• Treat aggressively to prevent possible progression to shock Shock Shock is a life-threatening condition associated with impaired circulation that results in tissue hypoxia. The different types of shock are based on the underlying cause: distributive (↑ cardiac output (CO), ↓ systemic vascular resistance (SVR)), cardiogenic (↓ CO, ↑ SVR), hypovolemic (↓ CO, ↑ SVR), obstructive (↓ CO), and mixed. Types of Shock.
  • Na management:
    • Normal serum Na+ (sNa+):
      • Continue isotonic IV fluids IV fluids Intravenous fluids are one of the most common interventions administered in medicine to approximate physiologic bodily fluids. Intravenous fluids are divided into 2 categories: crystalloid and colloid solutions. Intravenous fluids have a wide variety of indications, including intravascular volume expansion, electrolyte manipulation, and maintenance fluids. Intravenous Fluids until signs/symptoms improve.
      • May need continuous maintenance IV fluids IV fluids Intravenous fluids are one of the most common interventions administered in medicine to approximate physiologic bodily fluids. Intravenous fluids are divided into 2 categories: crystalloid and colloid solutions. Intravenous fluids have a wide variety of indications, including intravascular volume expansion, electrolyte manipulation, and maintenance fluids. Intravenous Fluids if there are ongoing losses (e.g.,  diarrhea) 
    • Hypernatremia:
      • Switch to hypotonic fluids (0.45% NaCl or 5% dextrose in water) once hypovolemia symptomatically improves.
      • Exception: may need to use 5% dextrose in water earlier if there is severe hypernatremia Hypernatremia Hypernatremia is an elevated serum sodium concentration > 145 mmol/L. Serum sodium is the greatest contributor to plasma osmolality, which is very tightly controlled by the hypothalamus via the thirst mechanism and antidiuretic hormone (ADH) release. Hypernatremia occurs either from a lack of access to water or an excessive intake of sodium. Hypernatremia
      • Monitor closely to avoid overcorrection.
    • Hyponatremia:
      • Acutely symptomatic hyponatremia Hyponatremia Hyponatremia is defined as a decreased serum sodium (sNa+) concentration less than 135 mmol/L. Serum sodium is the greatest contributor to plasma osmolality, which is very tightly controlled via antidiuretic hormone (ADH) release from the hypothalamus and by the thirst mechanism. Hyponatremia → give 3% NaCl (hypertonic saline) until symptoms improve
      • Moderate-to-severe hyponatremia Hyponatremia Hyponatremia is defined as a decreased serum sodium (sNa+) concentration less than 135 mmol/L. Serum sodium is the greatest contributor to plasma osmolality, which is very tightly controlled via antidiuretic hormone (ADH) release from the hypothalamus and by the thirst mechanism. Hyponatremia, but not acutely symptomatic → give isotonic fluids (normal saline) at a more conservative rate than if sNa+ is normal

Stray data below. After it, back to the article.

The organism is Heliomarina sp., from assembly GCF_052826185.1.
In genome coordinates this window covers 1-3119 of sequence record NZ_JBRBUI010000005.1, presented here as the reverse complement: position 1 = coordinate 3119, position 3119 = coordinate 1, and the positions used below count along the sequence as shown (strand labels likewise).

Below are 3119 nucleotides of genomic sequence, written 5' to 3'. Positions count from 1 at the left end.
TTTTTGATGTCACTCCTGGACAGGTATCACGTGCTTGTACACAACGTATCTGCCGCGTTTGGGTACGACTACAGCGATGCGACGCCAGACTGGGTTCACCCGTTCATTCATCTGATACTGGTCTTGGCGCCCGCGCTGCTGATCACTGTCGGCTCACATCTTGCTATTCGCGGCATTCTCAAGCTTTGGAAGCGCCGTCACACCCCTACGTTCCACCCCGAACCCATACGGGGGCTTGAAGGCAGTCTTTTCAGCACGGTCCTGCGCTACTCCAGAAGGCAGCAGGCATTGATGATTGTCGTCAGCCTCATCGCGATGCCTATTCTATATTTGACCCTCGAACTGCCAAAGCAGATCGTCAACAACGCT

• Mild hyponatremia Hyponatremia Hyponatremia is defined as a decreased serum sodium (sNa+) concentration less than 135 mmol/L. Serum sodium is the greatest contributor to plasma osmolality, which is very tightly controlled via antidiuretic hormone (ADH) release from the hypothalamus and by the thirst mechanism. Hyponatremia → give isotonic fluids at a similar rate as with normal sNa+

Mild hypovolemia management

  • If sNa+ is high or low: address before replacing fluid specifically for hypovolemia.
  • If sNa+ is normal:
    • Give gentle isotonic IV fluids IV fluids Intravenous fluids are one of the most common interventions administered in medicine to approximate physiologic bodily fluids. Intravenous fluids are divided into 2 categories: crystalloid and colloid solutions. Intravenous fluids have a wide variety of indications, including intravascular volume expansion, electrolyte manipulation, and maintenance fluids. Intravenous Fluids (usually normal saline; less likely to need transfusion).
    • Increased oral intake of fluids alone may be sufficient if very mild.

Follow-up and monitoring

  • Identify and treat other electrolyte abnormalities.
  • Identify and treat underlying diseases contributing to hypovolemia.
  • Monitor closely to determine when IV fluid rate adjustment is needed:
    • Clinical signs:
      • Blood pressure
      • Heart rate
      • Urine output
    • Labs: 
      • BUN
      • Creatinine
      • BNP
      • Lactic acid

Clinical Relevance